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J E Cotes, D J Chinn, M R Miller. Blackwell Publishing, 2006, £125.00, pp 648. ISBN 0632064935
John Cotes’ book, Lung Function, has for 50 years been required reading for all who practise respiratory physiology. To those running lung function laboratories or undertaking research in the field, it has been indispensable. The appearance of a new addition deserves to be placed in its historical context.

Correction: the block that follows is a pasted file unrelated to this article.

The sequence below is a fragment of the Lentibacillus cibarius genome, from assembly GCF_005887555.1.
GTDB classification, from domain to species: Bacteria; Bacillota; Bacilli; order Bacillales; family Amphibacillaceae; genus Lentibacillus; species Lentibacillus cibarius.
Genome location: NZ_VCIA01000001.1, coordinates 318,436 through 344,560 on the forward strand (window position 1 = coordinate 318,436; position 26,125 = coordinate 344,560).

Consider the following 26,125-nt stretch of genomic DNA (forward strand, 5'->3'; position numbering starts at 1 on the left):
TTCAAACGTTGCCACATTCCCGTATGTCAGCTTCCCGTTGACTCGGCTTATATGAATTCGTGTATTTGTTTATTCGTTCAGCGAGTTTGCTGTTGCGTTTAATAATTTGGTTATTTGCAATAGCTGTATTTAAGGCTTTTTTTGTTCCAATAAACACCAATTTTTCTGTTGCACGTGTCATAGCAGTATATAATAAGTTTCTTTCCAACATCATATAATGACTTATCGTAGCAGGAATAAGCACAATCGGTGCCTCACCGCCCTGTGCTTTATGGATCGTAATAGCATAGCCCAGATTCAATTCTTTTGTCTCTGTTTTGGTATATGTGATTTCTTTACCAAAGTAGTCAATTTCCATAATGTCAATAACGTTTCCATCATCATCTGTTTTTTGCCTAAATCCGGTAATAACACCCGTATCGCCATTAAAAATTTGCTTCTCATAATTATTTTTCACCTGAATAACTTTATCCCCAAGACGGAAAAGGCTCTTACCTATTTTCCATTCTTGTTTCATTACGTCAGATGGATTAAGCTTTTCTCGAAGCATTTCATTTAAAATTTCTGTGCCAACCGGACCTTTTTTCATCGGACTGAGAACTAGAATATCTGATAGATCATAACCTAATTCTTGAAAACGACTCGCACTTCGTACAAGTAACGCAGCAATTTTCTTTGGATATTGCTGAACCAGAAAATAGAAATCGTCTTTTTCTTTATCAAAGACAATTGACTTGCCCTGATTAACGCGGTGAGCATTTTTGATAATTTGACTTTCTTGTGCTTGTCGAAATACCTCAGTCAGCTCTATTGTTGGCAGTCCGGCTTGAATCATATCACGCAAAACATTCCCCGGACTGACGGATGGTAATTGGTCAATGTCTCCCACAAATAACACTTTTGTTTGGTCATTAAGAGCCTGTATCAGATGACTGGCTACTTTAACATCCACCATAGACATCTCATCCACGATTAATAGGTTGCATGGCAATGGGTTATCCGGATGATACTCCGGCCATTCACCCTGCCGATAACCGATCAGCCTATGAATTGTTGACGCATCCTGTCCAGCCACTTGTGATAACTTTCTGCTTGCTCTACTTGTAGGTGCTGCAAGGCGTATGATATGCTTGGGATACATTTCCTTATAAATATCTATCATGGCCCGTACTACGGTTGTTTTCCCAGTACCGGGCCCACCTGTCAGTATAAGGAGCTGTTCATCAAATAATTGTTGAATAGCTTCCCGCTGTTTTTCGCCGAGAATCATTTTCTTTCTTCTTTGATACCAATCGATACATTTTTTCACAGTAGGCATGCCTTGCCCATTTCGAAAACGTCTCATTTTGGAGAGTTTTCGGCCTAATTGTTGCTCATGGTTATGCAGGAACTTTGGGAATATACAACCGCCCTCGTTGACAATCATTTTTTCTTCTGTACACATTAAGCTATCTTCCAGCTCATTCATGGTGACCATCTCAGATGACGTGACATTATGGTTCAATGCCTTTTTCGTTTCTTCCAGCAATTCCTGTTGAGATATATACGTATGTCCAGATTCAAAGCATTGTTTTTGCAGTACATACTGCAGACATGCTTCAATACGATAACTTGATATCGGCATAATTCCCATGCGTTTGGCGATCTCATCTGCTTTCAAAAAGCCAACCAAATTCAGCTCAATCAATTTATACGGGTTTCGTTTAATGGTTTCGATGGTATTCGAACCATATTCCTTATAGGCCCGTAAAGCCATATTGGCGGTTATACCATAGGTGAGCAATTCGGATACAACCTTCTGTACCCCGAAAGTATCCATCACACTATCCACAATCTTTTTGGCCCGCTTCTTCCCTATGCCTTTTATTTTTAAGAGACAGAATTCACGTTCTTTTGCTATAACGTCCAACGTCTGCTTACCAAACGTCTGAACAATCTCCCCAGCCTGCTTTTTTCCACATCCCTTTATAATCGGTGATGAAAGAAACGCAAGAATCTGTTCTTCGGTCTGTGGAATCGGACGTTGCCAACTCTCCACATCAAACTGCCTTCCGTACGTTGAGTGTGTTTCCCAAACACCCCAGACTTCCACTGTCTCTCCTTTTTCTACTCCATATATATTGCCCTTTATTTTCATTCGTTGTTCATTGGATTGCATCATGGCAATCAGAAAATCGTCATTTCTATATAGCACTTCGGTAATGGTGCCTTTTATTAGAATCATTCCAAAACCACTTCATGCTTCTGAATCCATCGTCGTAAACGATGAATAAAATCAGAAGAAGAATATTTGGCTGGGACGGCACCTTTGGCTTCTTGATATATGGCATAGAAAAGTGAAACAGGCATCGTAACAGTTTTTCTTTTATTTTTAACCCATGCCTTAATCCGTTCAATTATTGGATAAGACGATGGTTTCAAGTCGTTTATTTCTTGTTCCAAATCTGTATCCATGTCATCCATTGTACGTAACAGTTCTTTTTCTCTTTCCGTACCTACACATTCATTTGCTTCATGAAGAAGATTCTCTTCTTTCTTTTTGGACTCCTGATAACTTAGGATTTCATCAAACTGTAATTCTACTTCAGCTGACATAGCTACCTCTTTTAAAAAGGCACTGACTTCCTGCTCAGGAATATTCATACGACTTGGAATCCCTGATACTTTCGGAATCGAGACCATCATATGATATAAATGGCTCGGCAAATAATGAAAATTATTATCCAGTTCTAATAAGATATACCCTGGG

Cotes wrote Lung Function in the 1960s as, in some ways, a response to Comroe’s The Lung. The latter book achieved an extraordinary fame by presenting complex ideas in visual form, simplifying the conceptual background and, in the 2nd edition, confining all mathematics to a lengthy appendix. Cotes’ book was less easy to read, much more practical, and did not underplay the problems of this difficult subject. I bought the second edition of Cotes’ book in 1972; I have it still and the margins are littered with pencilled notes and expansions of formulae and equations. Being a weak mathematician, I did not find the book entirely satisfactory and turned to Ken Saunders’ book Clinical Physiology of the Lung for extended explanations of, for example, the oxygen–carbon dioxide diagram. This was then the great test! Riley had contributed a brilliant mathematical exposition in the 19th edition of Ruch and …